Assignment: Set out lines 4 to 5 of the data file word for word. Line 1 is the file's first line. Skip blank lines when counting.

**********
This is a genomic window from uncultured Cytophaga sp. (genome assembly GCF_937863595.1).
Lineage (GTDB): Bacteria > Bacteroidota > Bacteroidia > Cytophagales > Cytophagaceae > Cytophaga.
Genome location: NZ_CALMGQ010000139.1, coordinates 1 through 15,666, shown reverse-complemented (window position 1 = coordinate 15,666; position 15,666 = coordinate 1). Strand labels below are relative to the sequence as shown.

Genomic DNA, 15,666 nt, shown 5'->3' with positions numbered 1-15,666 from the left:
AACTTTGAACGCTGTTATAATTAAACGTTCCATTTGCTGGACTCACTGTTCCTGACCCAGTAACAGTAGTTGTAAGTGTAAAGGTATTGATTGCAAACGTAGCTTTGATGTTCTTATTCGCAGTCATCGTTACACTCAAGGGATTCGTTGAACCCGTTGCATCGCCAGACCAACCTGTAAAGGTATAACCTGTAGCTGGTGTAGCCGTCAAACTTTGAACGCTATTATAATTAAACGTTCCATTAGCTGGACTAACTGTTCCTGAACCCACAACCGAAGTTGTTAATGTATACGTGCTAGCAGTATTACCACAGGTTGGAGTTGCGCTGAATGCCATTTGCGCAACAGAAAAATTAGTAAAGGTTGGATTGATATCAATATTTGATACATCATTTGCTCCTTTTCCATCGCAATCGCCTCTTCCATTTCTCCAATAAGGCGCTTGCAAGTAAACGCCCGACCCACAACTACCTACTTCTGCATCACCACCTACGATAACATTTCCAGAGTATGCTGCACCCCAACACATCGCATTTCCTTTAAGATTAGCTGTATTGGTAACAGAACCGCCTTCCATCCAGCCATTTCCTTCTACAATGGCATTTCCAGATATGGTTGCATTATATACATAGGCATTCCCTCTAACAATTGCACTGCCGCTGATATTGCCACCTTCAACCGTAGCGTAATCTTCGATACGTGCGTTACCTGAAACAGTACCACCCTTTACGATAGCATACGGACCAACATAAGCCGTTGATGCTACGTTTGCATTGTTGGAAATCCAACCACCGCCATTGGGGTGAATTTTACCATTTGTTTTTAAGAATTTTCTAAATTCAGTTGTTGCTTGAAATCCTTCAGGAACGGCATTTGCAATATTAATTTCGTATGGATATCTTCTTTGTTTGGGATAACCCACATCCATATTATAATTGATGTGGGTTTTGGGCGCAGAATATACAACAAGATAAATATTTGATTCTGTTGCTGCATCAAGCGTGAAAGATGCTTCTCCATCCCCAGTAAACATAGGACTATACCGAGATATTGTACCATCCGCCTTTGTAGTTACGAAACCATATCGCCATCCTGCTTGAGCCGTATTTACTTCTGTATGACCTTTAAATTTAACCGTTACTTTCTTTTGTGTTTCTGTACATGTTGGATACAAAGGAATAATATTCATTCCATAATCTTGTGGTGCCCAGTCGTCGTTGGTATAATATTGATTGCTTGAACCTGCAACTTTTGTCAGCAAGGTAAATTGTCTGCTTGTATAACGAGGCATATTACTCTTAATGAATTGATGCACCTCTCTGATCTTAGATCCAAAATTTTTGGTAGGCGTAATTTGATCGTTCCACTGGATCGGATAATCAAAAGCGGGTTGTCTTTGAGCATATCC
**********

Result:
Genomic DNA, 15,666 nt, shown 5'->3' with positions numbered 1-15,666 from the left:
AACTTTGAACGCTGTTATAATTAAACGTTCCATTTGCTGGACTCACTGTTCCTGACCCAGTAACAGTAGTTGTAAGTGTAAAGGTATTGATTGCAAACGTAGCTTTGATGTTCTTATTCGCAGTCATCGTTACACTCAAGGGATTCGTTGAACCCGTTGCATCGCCAGACCAACCTGTAAAGGTATAACCTGTAGCTGGTGTAGCCGTCAAACTTTGAACGCTATTATAATTAAACGTTCCATTAGCTGGACTAACTGTTCCTGAACCCACAACCGAAGTTGTTAATGTATACGTGCTAGCAGTATTACCACAGGTTGGAGTTGCGCTGAATGCCATTTGCGCAACAGAAAAATTAGTAAAGGTTGGATTGATATCAATATTTGATACATCATTTGCTCCTTTTCCATCGCAATCGCCTCTTCCATTTCTCCAATAAGGCGCTTGCAAGTAAACGCCCGACCCACAACTACCTACTTCTGCATCACCACCTACGATAACATTTCCAGAGTATGCTGCACCCCAACACATCGCATTTCCTTTAAGATTAGCTGTATTGGTAACAGAACCGCCTTCCATCCAGCCATTTCCTTCTACAATGGCATTTCCAGATATGGTTGCATTATATACATAGGCATTCCCTCTAACAATTGCACTGCCGCTGATATTGCCACCTTCAACCGTAGCGTAATCTTCGATACGTGCGTTACCTGAAACAGTACCACCCTTTACGATAGCATACGGACCAACATAAGCCGTTGATGCTACGTTTGCATTGTTGGAAATCCAACCACCGCCATTGGGGTGAATTTTACCATTTGTTTTTAAGAATTTTCTAAATTCAGTTGTTGCTTGAAATCCTTCAGGAACGGCATTTGCAATATTAATTTCGTATGGATATCTTCTTTGTTTGGGATAACCCACATCCATATTATAATTGATGTGGGTTTTGGGCGCAGAATATACAACAAGATAAATATTTGATTCTGTTGCTGCATCAAGCGTGAAAGATGCTTCTCCATCCCCAGTAAACATAGGACTATACCGAGATATTGTACCATCCGCCTTTGTAGTTACGAAACCATATCGCCATCCTGCTTGAGCCGTATTTACTTCTGTATGACCTTTAAATTTAACCGTTACTTTCTTTTGTGTTTCTGTACATGTTGGATACAAAGGAATAATATTCATTCCATAATCTTGTGGTGCCCAGTCGTCGTTGGTATAATATTGATTGCTTGAACCTGCAACTTTTGTCAGCAAGGTAAATTGTCTGCTTGTATAACGAGGCATATTACTCTTAATGAATTGATGCACCTCTCTGATCTTAGATCCAAAATTTTTGGTAGGCGTAATTTGATCGTTCCACTGGATCGGATAATCAAAAGCGGGTTGTCTTTGAGCATATCC